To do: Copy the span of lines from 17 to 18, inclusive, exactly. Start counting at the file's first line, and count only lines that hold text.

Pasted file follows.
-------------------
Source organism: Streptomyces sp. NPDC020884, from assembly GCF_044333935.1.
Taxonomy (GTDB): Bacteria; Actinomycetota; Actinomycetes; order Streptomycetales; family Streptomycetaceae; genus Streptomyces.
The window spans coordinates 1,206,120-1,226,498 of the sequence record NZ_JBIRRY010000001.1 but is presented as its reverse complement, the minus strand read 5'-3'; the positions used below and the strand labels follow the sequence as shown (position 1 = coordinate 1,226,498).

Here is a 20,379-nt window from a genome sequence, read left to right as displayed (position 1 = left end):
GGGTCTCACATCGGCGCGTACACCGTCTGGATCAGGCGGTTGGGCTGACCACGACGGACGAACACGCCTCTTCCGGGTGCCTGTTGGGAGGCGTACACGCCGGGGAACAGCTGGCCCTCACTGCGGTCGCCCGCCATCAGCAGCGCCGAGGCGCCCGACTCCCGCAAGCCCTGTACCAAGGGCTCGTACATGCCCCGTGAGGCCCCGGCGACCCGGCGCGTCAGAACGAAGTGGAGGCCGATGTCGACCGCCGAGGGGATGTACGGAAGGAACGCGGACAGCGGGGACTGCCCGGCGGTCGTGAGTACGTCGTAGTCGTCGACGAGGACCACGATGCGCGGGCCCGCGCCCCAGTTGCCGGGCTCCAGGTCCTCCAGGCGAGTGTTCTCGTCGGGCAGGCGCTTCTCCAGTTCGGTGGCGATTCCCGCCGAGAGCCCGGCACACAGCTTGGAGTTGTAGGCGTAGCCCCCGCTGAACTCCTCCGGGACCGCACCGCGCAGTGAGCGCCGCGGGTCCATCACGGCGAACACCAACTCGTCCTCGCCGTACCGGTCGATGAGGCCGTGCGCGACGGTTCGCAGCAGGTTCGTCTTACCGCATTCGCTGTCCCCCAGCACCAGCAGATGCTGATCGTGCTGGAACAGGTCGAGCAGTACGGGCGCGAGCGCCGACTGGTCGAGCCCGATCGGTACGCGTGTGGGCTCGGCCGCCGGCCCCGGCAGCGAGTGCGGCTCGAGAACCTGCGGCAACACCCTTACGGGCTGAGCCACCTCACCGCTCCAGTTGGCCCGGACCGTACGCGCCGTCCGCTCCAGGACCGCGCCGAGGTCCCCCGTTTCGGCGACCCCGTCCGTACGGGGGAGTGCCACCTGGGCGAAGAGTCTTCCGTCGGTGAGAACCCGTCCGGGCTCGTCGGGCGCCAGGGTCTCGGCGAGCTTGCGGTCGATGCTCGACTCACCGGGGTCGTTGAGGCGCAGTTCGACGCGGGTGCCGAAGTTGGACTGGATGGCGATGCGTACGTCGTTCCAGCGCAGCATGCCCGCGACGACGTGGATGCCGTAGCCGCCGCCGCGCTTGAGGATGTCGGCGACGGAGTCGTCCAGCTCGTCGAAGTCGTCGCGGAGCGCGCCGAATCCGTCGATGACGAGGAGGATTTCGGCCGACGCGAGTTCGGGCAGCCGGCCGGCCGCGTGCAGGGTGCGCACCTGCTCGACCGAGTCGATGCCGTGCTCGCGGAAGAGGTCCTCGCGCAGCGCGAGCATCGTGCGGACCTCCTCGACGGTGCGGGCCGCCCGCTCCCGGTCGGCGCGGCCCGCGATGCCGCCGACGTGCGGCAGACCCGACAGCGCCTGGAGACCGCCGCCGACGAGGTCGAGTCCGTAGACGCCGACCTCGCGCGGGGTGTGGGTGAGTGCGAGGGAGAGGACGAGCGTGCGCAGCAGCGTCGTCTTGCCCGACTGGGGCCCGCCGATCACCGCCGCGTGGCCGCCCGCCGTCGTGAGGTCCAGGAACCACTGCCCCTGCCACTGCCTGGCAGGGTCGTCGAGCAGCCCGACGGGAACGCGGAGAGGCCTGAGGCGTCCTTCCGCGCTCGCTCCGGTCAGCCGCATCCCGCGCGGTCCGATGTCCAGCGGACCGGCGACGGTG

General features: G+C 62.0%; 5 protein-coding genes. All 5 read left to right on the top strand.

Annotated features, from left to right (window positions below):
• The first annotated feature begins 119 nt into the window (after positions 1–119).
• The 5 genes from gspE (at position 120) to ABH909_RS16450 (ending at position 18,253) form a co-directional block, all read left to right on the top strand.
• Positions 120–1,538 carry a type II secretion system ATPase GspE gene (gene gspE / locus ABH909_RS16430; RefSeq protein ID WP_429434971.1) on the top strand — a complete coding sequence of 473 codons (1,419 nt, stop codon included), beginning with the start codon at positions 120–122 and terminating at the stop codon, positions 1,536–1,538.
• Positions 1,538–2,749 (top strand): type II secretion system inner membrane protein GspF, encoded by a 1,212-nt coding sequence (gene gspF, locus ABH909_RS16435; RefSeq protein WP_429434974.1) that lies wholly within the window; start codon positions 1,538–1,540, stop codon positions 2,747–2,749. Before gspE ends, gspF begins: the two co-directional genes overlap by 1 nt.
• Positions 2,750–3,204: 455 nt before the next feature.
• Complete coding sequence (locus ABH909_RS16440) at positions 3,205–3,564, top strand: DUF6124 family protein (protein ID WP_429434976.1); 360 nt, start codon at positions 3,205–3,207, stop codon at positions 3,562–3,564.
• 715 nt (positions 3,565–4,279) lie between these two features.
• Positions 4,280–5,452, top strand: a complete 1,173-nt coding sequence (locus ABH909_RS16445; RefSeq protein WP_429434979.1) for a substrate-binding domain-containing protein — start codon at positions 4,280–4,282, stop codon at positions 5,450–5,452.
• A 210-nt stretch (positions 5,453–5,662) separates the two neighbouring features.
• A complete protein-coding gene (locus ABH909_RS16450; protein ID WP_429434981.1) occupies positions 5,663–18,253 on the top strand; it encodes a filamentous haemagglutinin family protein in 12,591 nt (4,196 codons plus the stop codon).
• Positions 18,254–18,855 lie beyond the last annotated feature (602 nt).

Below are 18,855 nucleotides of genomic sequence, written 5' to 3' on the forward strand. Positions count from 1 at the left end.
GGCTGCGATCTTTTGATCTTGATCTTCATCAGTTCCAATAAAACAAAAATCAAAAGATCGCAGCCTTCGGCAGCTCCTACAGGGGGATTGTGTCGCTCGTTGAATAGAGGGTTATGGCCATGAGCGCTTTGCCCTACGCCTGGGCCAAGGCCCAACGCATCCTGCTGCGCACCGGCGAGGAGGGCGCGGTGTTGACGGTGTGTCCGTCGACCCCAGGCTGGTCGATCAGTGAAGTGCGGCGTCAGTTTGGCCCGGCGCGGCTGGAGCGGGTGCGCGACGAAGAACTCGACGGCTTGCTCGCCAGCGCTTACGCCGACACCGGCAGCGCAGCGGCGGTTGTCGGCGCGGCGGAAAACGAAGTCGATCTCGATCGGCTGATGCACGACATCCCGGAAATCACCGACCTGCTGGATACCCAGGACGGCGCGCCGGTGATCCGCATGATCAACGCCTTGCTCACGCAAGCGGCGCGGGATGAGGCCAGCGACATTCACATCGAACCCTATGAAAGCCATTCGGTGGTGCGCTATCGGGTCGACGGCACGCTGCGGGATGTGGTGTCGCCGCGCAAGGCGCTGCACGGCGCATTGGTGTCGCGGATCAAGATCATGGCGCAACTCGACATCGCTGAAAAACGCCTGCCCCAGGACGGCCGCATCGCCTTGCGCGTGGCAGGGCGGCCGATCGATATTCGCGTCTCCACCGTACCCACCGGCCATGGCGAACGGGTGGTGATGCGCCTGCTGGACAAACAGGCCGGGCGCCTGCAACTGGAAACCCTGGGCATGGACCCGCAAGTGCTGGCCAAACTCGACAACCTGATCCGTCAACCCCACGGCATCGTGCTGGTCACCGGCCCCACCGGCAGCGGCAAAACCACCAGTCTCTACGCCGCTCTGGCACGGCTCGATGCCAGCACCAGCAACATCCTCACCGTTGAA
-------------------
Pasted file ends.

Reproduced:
• A complete protein-coding gene (locus ABH909_RS16450; protein ID WP_429434981.1) occupies positions 5,663–18,253 on the top strand; it encodes a filamentous haemagglutinin family protein in 12,591 nt (4,196 codons plus the stop codon).
• Positions 18,254–18,855 lie beyond the last annotated feature (602 nt).